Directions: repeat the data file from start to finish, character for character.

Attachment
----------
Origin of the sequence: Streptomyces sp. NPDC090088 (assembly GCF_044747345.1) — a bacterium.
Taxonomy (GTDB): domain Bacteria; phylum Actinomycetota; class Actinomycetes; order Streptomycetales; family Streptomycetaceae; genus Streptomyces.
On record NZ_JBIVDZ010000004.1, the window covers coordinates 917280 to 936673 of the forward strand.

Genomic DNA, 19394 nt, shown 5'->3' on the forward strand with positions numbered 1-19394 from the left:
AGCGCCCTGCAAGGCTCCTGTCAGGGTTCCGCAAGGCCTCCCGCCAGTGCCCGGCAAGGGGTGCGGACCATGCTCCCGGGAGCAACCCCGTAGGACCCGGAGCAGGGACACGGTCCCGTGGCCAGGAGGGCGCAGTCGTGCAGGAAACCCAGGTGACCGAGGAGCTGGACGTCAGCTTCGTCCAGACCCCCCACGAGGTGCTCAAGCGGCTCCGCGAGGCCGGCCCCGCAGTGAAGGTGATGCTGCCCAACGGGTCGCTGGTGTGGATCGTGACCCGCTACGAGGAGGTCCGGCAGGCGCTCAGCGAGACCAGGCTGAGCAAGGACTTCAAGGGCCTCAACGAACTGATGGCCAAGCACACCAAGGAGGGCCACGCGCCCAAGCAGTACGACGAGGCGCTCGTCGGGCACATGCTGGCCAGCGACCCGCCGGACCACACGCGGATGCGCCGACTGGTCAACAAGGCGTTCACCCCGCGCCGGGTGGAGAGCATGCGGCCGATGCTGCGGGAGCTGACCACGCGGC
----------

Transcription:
Origin of the sequence: Streptomyces sp. NPDC090088 (assembly GCF_044747345.1) — a bacterium.
Taxonomy (GTDB): domain Bacteria; phylum Actinomycetota; class Actinomycetes; order Streptomycetales; family Streptomycetaceae; genus Streptomyces.
On record NZ_JBIVDZ010000004.1, the window covers coordinates 917280 to 936673 of the forward strand.

Genomic DNA, 19394 nt, shown 5'->3' on the forward strand with positions numbered 1-19394 from the left:
AGCGCCCTGCAAGGCTCCTGTCAGGGTTCCGCAAGGCCTCCCGCCAGTGCCCGGCAAGGGGTGCGGACCATGCTCCCGGGAGCAACCCCGTAGGACCCGGAGCAGGGACACGGTCCCGTGGCCAGGAGGGCGCAGTCGTGCAGGAAACCCAGGTGACCGAGGAGCTGGACGTCAGCTTCGTCCAGACCCCCCACGAGGTGCTCAAGCGGCTCCGCGAGGCCGGCCCCGCAGTGAAGGTGATGCTGCCCAACGGGTCGCTGGTGTGGATCGTGACCCGCTACGAGGAGGTCCGGCAGGCGCTCAGCGAGACCAGGCTGAGCAAGGACTTCAAGGGCCTCAACGAACTGATGGCCAAGCACACCAAGGAGGGCCACGCGCCCAAGCAGTACGACGAGGCGCTCGTCGGGCACATGCTGGCCAGCGACCCGCCGGACCACACGCGGATGCGCCGACTGGTCAACAAGGCGTTCACCCCGCGCCGGGTGGAGAGCATGCGGCCGATGCTGCGGGAGCTGACCACGCGGC